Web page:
A urinary tract infection (UTI) is characterised by burning on passing urine, the urge to pass urine frequently and pain. Such infections occur when the normally sterile urine becomes infected with bacteria or other microorganisms. The most common bacteria causing a UTI is called E.coli, though other conditions such as Staphylococcus and Chlamydia can also cause infection.
Such bacteria or organisms enter the urethra – the tiny tube that links from the vulva to the bladder – and cause irritation (urethritis). The infection can then spread back to the bladder causing cystitis (inflammation of the bladder).
If a UTI is left untreated the infection can track even further back to the kidneys, via two small tubes called the ureters (one connects between each kidney and the bladder). This kidney infection is called pyelonephritis and can be a serious health problem.
With correct treatment, a urinary tract infection can be cleared quickly – in just one or two days. Even if symptoms are quickly alleviated, always finish any antibiotic course ordered by the doctor to ensure bacteria do not recur in a stronger or different form.
UTIs are much more common in women, than men because their urethra is very close to the vagina and anus so bacteria can spread easily. Women also have a shorter urethra than men which means bacteria can travel to the bladder quicker. Sexual intercourse can also irritate the urethra in a woman and increase the incidence of a UTI, and after the menopause UTIs can also become more common in women because of changes in the urethra, bladder and vagina due to hormonal fluctuations.
In men, UTIs can be indicative of prostrate problems, kidney stones or a sexually transmitted disease, and in the elderly UTIs can cause confusion and falls.
If the infection ascends higher up the urinary tract towards the kidneys (known as pyelonephritis) you may get pain in one side of your lower back or loin, depending on which ureter or kidney is affected. You will likely feel quite unwell, with fever, chills and possibly vomiting.
A UTI and its associated symptoms can clear just by drinking plenty of water to help dilute the acidic urine, and also flush out infection from the bladder and urinary tract. Aim to drink about one pint of water (or half a litre) every two hours, taking regular and frequent sips.
If you think you have symptoms of a UTI, you should speak with your doctor or pharmacist. Depending on the severity of the symptoms, you may feel well enough to try some self-treatment, but your doctor may also consider a course of antibiotic tablets are appropriate.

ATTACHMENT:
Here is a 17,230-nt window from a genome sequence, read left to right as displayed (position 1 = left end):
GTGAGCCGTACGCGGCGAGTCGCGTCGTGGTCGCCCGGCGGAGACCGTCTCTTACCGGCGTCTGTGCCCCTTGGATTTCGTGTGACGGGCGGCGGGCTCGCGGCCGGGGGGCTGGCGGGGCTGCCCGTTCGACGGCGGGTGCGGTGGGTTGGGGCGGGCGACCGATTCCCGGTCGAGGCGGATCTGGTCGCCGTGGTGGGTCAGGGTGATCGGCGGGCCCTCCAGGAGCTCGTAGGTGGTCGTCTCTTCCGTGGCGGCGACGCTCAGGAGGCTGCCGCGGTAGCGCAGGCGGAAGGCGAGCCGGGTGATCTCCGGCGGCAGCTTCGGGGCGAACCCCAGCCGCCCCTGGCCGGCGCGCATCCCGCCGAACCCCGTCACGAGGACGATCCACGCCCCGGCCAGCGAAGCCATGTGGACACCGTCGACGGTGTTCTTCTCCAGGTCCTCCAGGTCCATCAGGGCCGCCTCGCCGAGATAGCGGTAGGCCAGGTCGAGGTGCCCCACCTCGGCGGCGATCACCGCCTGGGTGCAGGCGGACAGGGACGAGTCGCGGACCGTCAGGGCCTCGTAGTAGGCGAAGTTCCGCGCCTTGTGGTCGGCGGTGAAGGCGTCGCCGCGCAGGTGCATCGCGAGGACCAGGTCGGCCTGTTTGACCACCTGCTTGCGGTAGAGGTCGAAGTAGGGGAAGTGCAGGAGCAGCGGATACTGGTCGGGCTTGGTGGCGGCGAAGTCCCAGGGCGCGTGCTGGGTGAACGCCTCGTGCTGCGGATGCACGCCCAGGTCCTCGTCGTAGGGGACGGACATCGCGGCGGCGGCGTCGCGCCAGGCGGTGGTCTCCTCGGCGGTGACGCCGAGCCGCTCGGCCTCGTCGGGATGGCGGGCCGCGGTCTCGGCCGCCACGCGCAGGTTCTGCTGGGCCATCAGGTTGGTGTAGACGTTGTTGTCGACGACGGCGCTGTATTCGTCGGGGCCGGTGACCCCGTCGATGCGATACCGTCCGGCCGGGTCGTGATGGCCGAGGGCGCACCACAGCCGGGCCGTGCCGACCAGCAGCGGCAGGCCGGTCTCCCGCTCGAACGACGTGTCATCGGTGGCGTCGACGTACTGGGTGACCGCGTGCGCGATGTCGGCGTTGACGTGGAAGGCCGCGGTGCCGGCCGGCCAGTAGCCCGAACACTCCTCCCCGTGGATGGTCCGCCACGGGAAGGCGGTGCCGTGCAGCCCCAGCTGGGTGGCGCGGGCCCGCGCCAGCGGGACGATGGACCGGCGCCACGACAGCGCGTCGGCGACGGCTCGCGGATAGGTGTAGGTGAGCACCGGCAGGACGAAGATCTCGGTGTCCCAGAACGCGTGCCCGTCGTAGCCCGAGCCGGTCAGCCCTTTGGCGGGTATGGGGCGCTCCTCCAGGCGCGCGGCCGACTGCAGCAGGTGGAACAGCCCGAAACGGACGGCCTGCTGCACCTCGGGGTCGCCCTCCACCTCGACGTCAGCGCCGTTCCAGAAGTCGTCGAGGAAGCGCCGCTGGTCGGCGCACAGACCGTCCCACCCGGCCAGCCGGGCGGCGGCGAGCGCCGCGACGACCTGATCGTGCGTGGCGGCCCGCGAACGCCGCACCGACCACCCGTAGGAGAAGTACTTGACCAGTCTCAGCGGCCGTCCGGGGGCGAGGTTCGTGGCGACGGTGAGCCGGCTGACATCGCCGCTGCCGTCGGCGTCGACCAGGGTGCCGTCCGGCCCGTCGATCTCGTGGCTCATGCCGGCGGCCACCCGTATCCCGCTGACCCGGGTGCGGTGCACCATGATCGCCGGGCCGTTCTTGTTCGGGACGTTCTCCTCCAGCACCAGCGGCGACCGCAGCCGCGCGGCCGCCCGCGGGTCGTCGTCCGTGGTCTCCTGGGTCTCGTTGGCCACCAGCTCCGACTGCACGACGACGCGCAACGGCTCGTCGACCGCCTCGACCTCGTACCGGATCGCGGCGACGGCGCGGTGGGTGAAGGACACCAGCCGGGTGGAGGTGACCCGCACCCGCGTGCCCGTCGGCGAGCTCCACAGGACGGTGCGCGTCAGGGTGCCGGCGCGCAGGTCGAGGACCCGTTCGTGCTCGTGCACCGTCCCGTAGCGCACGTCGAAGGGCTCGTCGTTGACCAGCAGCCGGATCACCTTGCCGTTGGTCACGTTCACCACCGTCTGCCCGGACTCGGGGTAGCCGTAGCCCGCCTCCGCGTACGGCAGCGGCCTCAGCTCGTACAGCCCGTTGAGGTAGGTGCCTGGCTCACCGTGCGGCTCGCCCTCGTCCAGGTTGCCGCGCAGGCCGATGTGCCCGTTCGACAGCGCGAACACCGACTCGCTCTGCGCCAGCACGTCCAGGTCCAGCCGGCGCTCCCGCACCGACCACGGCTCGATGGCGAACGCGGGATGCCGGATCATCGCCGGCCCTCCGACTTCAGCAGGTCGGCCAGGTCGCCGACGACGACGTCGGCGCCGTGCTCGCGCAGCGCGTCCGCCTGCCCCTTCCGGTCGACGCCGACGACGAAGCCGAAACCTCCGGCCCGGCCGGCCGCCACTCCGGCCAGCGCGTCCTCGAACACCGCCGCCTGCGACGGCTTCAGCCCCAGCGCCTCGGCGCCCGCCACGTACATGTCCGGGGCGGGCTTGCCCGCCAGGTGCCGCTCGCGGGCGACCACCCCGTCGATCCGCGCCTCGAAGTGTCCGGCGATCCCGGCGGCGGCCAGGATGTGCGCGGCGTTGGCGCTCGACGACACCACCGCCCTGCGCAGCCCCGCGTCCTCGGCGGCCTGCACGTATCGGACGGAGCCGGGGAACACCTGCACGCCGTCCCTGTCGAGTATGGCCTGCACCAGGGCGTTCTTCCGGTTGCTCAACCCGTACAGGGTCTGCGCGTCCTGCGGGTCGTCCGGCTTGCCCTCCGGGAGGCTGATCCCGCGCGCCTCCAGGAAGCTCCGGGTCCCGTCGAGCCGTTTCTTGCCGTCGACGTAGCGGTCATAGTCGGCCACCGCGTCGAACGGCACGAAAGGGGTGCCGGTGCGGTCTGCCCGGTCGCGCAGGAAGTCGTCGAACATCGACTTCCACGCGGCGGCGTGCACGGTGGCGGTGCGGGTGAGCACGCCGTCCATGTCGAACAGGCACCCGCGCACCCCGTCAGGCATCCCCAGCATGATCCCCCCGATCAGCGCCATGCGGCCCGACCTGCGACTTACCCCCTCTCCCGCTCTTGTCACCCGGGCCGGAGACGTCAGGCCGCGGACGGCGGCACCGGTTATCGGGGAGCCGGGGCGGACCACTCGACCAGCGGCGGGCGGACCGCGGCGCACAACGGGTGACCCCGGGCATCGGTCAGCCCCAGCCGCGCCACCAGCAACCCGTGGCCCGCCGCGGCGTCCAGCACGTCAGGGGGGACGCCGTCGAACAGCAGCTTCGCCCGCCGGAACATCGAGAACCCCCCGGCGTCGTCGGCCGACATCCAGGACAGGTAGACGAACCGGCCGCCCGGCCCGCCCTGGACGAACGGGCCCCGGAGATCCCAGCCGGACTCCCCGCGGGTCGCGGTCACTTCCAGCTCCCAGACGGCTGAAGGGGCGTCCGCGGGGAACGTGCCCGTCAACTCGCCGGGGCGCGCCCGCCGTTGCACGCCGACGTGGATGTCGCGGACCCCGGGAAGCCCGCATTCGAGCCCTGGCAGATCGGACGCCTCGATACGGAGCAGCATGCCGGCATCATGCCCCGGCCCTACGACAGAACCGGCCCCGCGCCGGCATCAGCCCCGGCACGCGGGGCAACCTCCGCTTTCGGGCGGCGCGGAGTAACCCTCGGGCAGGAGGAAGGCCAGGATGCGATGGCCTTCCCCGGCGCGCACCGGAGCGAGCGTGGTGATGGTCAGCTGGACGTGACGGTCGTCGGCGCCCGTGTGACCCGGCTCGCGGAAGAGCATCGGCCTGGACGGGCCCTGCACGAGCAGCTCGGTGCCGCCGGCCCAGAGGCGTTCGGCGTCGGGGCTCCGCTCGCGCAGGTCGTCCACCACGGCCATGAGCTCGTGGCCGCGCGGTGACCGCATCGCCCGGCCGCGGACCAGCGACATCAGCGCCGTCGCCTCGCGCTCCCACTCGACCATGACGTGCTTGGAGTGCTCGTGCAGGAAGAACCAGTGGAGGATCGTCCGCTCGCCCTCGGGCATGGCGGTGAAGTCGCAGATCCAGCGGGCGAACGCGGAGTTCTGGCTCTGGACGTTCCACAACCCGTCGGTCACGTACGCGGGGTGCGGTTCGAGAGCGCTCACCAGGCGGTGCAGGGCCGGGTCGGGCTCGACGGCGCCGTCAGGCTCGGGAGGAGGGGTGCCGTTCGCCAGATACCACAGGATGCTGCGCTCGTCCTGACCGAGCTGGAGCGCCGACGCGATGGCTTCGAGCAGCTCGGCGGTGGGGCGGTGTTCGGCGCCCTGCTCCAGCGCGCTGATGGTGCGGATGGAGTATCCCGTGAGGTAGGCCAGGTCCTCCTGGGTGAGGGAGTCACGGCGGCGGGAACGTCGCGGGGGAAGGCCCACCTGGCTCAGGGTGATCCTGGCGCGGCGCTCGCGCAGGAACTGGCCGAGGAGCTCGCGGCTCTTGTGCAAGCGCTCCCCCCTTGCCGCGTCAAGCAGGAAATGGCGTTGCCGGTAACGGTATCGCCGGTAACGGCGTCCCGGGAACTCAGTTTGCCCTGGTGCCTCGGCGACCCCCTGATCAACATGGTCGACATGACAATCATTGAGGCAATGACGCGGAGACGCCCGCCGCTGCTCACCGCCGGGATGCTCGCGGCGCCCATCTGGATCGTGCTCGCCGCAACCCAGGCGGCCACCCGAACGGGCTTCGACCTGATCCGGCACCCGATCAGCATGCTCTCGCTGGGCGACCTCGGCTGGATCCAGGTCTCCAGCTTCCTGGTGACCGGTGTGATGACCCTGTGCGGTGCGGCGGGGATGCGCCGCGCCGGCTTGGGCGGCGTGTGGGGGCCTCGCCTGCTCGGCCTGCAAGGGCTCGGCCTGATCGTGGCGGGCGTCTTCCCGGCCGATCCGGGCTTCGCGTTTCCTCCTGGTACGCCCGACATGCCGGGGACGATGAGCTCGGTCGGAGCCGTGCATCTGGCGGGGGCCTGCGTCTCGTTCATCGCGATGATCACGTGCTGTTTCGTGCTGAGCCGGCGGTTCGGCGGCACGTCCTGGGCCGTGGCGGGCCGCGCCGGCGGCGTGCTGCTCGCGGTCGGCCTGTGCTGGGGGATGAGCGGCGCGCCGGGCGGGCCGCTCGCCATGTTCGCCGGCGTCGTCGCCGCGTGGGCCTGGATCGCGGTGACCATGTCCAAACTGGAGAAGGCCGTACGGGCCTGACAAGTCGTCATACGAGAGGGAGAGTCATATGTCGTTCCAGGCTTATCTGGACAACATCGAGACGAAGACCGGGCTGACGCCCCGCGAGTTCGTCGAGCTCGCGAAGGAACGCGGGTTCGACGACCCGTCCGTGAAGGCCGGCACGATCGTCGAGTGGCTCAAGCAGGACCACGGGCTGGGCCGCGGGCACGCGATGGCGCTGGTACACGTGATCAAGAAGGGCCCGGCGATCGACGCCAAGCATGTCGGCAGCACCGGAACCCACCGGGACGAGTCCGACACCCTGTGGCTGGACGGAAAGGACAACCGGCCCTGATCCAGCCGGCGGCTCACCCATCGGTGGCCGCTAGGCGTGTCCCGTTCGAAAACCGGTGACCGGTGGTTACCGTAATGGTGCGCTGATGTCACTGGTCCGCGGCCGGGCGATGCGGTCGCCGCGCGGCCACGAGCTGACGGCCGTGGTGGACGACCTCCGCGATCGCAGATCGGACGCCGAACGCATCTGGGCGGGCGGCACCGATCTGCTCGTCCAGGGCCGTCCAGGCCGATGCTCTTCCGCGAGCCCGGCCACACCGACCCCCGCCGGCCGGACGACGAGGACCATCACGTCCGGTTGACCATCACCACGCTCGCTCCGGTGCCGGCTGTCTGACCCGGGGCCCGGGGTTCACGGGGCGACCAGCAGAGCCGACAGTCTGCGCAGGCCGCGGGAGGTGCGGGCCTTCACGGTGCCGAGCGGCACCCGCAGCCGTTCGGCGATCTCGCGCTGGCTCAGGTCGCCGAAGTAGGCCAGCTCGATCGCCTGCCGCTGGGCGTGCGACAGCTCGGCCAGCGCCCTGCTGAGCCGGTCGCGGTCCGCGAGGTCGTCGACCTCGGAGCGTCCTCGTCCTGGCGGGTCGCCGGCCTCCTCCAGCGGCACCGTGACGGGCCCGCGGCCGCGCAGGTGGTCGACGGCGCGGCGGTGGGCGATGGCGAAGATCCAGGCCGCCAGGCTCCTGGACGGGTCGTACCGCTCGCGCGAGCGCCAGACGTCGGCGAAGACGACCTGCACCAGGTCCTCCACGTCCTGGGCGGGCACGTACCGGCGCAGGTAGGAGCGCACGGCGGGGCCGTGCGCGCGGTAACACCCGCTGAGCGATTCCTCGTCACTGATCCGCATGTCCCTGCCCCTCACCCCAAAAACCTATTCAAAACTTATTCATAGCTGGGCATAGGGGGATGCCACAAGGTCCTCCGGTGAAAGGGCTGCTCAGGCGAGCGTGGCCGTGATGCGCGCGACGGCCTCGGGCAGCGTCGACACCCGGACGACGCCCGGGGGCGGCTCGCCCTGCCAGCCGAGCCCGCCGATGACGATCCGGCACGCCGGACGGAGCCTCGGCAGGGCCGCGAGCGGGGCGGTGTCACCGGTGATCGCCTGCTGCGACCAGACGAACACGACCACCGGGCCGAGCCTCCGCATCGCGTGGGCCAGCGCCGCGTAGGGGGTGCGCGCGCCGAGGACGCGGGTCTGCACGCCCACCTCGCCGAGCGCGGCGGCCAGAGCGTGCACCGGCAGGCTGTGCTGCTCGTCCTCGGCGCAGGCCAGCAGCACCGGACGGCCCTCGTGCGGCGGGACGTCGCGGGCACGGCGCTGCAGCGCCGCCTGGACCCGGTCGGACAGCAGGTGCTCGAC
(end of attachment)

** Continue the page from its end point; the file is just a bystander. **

There are certain situations that require a more urgent discussion with your doctor. If you are pregnant, you will need to see your doctor or midwife and any antibiotics will be considered depending on which trimester your pregnancy is in. UTIs are common in pregnancy and can be treated without harming your baby. If left untreated they can cause kidney problems, and increase the risk of preterm labour and infection of the newborn at birth.
If you have symptoms of pyelonephritis with fevers, vomiting, and pain in your loin or back, you should see your doctor urgently, as there's a risk of becoming quite unwell with this, and of damage to the kidneys.
Your doctor will ask about your symptoms and examine you. It's likely they will want to do a urine test in the practice and they may send this off to the lab. Depending on the possible diagnosis, they may order blood tests or imaging (X-ray, ultrasound, CT scan, MRI), or you may be referred to a specialist department. The doctor may also prescribe some medication such as antibiotics to help with your symptoms.
UTIs may need to be treated with antibiotics, although these only help your immune system do its job - your immune system alone can sometimes clear a UTI. Assess how severe your symptoms are and how long they are lasting, and discuss things with your doctor as needs be.
It's rare to clear a pyelonephritis without antibiotics, so if you have symptoms of this, contact your doctor urgently.
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